Sunday, May 18, 2014

Weekly 2: Doing Math

Working with Tessellations

Tessellations can be defined as a repeated pattern on a flat that uses geometric shapes with no spaces or gaps. When I think of ones that I see in everyday life, they are present on floors, wall tiling, and tapestry.  There are patterns present everywhere.  The more intricate the pattern, the more angles and shapes become a factor.  The way the shapes interact is absolutely fascinating.  Below I used GeoGebra to test these interactions.  For the most part, I used circles (midpoints) and lines to create grids/boxes. 

This was the starting shape to
the first tessellation.
When overlapped, this pattern is created.  

For the second pattern, I used the same size circles, but with different frequency and placement.
It's amazing how similar, yet different the two look. 
This is what one segment of the pattern looks like blown up.
 It appears to be composed of individual curved shapes
and not the product of circles and lines.  

Next, I put lines through every vertex in every direction.  The lines created a horizontal and vertical grid with their diagonals. The new shapes that were created make this pattern more dynamic and visually appealing.

Tessellations introduce and explore many parts of mathematics.  Students can work with these at many different levels.  An important lesson that students can learn is how shapes can interact.  In the examples above, we could see that overlapping circles can create ovals that make a floral pattern.  Then, moving to the next example, we can see that a slight shift in position can create a pattern completely unlike the rest.  Students can be creative and make discoveries on their own. They can answer questions like: Is this a linear pattern?  What happens if one more shape is added? How could lines be utilized?  What if only circles or squares were used?  Can you make different shapes from the beginning?  What types of ideas have you explored?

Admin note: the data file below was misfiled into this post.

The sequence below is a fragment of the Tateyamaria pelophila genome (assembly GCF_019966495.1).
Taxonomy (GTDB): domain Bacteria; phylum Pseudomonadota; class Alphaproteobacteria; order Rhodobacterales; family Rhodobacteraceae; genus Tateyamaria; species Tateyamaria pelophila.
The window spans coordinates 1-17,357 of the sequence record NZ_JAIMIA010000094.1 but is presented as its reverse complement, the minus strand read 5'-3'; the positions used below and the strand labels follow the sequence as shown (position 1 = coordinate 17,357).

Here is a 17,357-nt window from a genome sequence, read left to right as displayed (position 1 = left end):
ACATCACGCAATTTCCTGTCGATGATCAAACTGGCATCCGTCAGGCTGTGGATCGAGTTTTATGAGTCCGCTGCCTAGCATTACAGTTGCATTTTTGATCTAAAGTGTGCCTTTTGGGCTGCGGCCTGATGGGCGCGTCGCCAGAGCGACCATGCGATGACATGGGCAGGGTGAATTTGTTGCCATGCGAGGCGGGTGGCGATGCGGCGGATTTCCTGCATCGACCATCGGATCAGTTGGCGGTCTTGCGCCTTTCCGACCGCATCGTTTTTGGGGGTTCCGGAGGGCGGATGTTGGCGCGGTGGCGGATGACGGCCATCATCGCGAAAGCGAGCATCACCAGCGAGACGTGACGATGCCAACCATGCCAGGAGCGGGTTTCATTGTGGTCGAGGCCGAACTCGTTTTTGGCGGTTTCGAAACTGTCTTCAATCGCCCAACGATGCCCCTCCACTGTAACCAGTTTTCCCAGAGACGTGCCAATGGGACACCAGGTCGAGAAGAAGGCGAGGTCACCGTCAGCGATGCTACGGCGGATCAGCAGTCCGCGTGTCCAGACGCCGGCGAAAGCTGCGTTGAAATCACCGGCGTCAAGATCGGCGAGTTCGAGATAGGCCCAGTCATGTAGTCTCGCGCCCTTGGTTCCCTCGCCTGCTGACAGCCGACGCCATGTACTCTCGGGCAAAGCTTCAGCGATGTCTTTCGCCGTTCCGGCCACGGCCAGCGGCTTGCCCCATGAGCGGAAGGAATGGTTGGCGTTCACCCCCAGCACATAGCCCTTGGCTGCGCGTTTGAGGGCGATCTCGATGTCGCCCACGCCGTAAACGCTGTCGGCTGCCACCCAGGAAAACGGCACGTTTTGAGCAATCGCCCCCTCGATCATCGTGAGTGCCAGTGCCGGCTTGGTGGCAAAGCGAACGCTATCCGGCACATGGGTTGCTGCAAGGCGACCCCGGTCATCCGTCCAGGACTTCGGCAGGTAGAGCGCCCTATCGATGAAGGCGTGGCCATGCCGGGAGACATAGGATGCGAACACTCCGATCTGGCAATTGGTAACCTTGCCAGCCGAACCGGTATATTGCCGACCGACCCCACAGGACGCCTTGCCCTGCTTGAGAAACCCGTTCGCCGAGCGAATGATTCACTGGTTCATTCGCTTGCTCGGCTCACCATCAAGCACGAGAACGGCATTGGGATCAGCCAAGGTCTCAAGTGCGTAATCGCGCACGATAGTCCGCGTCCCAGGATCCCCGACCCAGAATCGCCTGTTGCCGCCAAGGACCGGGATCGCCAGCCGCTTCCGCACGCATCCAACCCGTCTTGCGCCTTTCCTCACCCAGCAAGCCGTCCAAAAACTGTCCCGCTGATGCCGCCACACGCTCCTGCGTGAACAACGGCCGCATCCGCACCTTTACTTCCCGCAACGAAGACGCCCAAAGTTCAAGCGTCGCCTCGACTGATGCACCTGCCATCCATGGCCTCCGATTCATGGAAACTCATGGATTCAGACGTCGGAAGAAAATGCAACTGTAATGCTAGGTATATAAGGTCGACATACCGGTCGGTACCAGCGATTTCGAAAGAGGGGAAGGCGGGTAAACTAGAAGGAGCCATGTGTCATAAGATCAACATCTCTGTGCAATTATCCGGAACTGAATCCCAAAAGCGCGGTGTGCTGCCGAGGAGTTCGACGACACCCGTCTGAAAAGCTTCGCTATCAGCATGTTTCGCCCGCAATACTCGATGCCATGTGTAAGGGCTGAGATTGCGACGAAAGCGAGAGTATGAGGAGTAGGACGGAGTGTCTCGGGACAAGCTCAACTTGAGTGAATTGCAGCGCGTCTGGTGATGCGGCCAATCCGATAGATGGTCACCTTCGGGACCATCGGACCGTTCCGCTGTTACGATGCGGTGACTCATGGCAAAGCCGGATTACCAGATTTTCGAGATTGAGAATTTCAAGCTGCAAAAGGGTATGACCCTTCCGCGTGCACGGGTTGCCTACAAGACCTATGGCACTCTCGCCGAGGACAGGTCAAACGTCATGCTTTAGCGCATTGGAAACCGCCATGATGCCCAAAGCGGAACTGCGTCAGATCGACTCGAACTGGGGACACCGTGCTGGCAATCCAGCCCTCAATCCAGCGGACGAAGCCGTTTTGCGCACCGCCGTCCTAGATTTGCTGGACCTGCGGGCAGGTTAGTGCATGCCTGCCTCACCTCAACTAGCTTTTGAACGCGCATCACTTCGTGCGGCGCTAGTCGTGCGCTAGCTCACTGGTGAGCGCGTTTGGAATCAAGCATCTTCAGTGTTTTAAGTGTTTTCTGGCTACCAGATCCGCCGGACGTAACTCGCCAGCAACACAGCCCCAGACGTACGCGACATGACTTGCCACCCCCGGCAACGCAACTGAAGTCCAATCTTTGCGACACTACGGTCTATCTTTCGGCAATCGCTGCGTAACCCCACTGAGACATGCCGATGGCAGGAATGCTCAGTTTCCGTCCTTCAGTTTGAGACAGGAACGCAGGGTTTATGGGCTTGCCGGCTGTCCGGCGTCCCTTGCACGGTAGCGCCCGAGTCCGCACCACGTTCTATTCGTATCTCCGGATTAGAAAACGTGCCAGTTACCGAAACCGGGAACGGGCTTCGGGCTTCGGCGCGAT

These patterns provide an inside look at the role of angles, lines, and circles.  When simple shapes are put together and overlapped in a repeating patterns, it appears to create a complex image.  This was the greatest mathematical lesson that I gained.  Not only can a simple object be made to appear complex, but knowing that complexity can always be made simpler. 


  1. Nice patterns!
    clear, coherent, complete: +
    consolidated: Think about how to summarize. One framework to use to summarize is answer one or more of: what? (important bits) so what? (why important) or now what? (what's next). What did you get out of making these?
    content: what's the mathematical structure of your resulting patterns?

  2. Karen,

    I really like how you showed the reader step-by-step how you created your tesselation, and how it changed with each step. This demonstration shows the intricacies of tesselations and the different structures and patterns that they can have. I also appreciated the fact that you zoomed in on a segment of the tesselation, because it shows what each small part of the pattern looks like to compose the final image. I think you did a really nice job on this.